After several appearances on 'The Chronic', Snoop Dogg released his 1993 debut album, 'Doggystyle' which also debuted at No. 1 on the Billboard 200. The album made history as the fastest-selling hip hop album ever, after selling over 800,000 copies in its first week.
New York Rapper DMX was also at the forefront of gangsta rap's commercial success, with the release of his debut album ' It's Dark and Hell is hot'. The album debuted at number one on the Billboard 200, and his second and third albums were to follow suit. By December 1999, all three of his then-released albums including 'Flesh of My Flesh, Blood of My Blood' and '... And Then There Was X,', had all landed a number one spot on the Billboard 200.
The genre's commercial success essentially changed the course of protest music and rap music, with its explicitness and its brutal approach to holding American authorities accountable for socio-economic issues, police brutality and racial profiling. The genre was celebrated for more than just its sound and excitability; it was a political medium for young people that fell victim of government neglect, disadvantaged communities and overall mistreatment .
Rappers such as DMX and Eminem continued the lineage of dark, macabre rap that had been introduced by Gangsta rap. But the death of Gangsta rap legends Tupac and biggie were pivotal moments in the hip-hop industry and initiated a stylistic change of gangsta rap, that eventually became more commercially successful. While references to drugs, violence and gangsta culture remained, this newer category of gangsta rap became characterised by R&B hooks and a more laid-back sound.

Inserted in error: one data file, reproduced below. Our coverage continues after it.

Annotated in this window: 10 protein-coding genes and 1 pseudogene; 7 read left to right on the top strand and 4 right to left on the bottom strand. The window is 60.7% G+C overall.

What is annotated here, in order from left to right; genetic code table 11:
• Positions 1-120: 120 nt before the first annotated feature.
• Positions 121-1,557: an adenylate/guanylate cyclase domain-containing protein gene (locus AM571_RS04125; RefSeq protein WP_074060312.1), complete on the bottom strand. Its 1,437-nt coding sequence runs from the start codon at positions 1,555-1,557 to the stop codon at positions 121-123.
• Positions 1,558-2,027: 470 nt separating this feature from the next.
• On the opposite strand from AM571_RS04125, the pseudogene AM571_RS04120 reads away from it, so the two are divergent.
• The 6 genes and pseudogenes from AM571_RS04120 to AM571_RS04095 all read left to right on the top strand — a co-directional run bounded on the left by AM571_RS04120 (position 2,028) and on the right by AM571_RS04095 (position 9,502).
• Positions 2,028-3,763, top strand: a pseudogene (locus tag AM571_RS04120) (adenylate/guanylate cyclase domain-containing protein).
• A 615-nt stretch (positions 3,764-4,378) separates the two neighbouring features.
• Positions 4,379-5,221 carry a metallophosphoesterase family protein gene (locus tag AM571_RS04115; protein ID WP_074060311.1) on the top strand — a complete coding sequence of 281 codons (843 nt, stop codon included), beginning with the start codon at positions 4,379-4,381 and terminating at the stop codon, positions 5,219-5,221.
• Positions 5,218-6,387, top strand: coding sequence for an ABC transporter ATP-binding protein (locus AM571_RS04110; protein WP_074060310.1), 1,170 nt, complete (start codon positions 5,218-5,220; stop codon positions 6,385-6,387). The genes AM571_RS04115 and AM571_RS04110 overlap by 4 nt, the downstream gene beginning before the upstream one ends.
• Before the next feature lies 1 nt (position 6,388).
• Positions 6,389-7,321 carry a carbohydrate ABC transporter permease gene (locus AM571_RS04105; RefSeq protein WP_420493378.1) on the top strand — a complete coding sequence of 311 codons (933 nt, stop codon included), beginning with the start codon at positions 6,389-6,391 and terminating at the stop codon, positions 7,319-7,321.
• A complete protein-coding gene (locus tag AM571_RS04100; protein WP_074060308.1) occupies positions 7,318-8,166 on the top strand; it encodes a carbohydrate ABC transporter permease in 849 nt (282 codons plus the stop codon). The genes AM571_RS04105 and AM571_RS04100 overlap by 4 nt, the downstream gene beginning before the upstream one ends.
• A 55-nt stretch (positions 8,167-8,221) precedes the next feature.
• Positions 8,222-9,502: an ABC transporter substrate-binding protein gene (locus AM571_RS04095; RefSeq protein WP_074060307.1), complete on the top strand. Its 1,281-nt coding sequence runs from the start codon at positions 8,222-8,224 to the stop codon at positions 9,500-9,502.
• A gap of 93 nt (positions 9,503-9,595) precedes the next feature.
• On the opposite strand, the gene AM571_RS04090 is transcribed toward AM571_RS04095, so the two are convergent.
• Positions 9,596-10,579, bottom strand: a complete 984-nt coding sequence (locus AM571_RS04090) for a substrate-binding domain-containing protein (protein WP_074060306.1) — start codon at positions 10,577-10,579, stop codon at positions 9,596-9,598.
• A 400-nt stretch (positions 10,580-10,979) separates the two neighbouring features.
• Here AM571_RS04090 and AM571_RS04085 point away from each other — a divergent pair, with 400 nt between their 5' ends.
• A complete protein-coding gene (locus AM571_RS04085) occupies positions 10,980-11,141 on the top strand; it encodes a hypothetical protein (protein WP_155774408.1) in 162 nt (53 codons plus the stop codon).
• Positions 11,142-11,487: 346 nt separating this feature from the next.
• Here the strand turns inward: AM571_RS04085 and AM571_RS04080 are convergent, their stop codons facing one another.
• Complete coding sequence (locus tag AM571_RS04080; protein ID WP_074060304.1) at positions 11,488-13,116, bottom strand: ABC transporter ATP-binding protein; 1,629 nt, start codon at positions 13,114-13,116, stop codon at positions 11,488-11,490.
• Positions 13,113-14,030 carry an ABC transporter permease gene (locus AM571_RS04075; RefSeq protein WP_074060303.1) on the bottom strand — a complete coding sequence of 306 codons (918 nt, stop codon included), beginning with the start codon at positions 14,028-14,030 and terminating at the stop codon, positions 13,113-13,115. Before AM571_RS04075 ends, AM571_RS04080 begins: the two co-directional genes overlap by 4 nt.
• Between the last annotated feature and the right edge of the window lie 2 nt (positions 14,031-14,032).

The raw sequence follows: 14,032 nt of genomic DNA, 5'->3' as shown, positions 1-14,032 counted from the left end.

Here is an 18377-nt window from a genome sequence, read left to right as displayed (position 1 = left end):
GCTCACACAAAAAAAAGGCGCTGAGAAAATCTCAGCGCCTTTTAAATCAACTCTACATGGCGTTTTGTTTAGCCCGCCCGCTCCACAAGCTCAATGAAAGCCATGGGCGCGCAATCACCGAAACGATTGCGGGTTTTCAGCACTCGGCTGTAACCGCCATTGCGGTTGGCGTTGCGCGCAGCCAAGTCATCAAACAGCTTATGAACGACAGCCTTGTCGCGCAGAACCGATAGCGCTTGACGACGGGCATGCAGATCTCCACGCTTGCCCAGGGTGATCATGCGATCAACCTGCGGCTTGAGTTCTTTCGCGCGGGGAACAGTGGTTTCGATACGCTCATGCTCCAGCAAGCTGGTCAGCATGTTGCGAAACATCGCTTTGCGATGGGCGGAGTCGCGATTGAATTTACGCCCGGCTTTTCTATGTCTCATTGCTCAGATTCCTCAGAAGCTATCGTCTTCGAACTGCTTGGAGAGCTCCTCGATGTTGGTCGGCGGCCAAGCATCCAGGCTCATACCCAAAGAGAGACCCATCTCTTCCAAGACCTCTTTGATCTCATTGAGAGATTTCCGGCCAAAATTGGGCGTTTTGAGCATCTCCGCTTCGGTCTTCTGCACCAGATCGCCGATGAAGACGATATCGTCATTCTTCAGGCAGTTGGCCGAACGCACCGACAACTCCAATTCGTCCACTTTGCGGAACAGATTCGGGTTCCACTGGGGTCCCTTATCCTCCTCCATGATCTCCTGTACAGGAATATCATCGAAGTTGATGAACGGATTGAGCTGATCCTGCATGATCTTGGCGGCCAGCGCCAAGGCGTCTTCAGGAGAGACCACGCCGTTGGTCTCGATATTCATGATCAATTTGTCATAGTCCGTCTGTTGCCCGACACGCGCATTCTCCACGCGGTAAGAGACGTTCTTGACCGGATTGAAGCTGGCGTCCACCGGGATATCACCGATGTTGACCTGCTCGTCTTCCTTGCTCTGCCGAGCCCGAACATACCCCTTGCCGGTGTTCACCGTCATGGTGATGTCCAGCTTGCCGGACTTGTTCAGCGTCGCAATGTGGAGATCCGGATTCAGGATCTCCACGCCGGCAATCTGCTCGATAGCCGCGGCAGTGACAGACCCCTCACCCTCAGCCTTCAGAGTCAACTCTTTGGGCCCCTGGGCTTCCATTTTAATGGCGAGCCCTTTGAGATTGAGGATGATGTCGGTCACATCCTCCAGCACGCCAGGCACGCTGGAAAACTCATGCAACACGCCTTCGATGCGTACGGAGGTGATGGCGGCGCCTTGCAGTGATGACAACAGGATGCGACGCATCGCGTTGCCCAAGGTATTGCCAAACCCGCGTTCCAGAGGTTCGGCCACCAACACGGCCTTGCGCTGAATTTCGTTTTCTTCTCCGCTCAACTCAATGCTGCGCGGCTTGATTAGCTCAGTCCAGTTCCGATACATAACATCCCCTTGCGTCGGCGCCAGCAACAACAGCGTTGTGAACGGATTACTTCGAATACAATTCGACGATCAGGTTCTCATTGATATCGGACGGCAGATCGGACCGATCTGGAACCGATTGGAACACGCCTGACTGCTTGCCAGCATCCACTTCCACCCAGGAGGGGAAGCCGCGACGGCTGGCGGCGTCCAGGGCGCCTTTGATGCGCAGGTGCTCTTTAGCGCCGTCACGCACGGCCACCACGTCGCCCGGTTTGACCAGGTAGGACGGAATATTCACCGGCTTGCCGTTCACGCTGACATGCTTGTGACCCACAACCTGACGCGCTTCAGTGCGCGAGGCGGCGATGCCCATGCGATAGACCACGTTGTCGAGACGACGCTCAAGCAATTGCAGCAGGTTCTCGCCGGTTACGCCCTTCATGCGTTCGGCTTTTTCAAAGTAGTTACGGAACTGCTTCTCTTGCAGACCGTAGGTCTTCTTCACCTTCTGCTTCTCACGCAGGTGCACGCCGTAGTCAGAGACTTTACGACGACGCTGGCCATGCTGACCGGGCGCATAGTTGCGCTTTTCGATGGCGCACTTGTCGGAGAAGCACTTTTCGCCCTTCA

The pop-gangsta sound was a much more commercially popular sound and more suited to popular consumption, and gangsta rap as we knew it would slowly become archaic. The introduction to 2000's hip-hop saw the success of hardcore, gangsta rap inspired rappers such as Jay-Z, and 50 Cent. Their flow was typically more casual and less aggressive, but still held a lot of Gangstas raps fundamental characteristics.
Kanye vs 50 Cent
11th September 2007 saw one of rap history's most pivotal moments and history was made when Kanye West and 50 Cent went head to head in the release of their projects. This was one of the most profitable feuds in hip-hop history and marked a new era of its sound. 50 Cent's 'Curtis' represented what was essentially still an era of gangsta rap, of which Kanye's 'Graduation' was about to dethrone with his new era, modern-day rap that was representative of its younger listeners.
Kanye’s more experimental approach quickly solidified him as the new face of hip-hop and the pioneer of its new sound.
The introduction of new-age artists such as J Cole, Drake, Kanye West and Kendrick Lamar would, later on, solidify gangsta raps demise from its throne. Gangsta rap, once a chart-topping subgenre that globally dominated the Hip-Hop industry, was soon to be replaced by new sounding, less aggressive rap.
Towards the 2010s, a new genre began to emerge: Drill. This new sound was pioneered by new age artists such as Chief Keef, Fredo Santanna and Lil Durk. And while it differs in sound and is typically more faster-paced in its flow, the lyrical context is still comparable to that of gangsta rap with its depictions of inner-city America's violence and neglect. Drill music's roots are an ongoing debate but to disregard gangsta raps' influence on new age hip hop would be somewhat disingenuous. Could drill music be the new gangsta rap?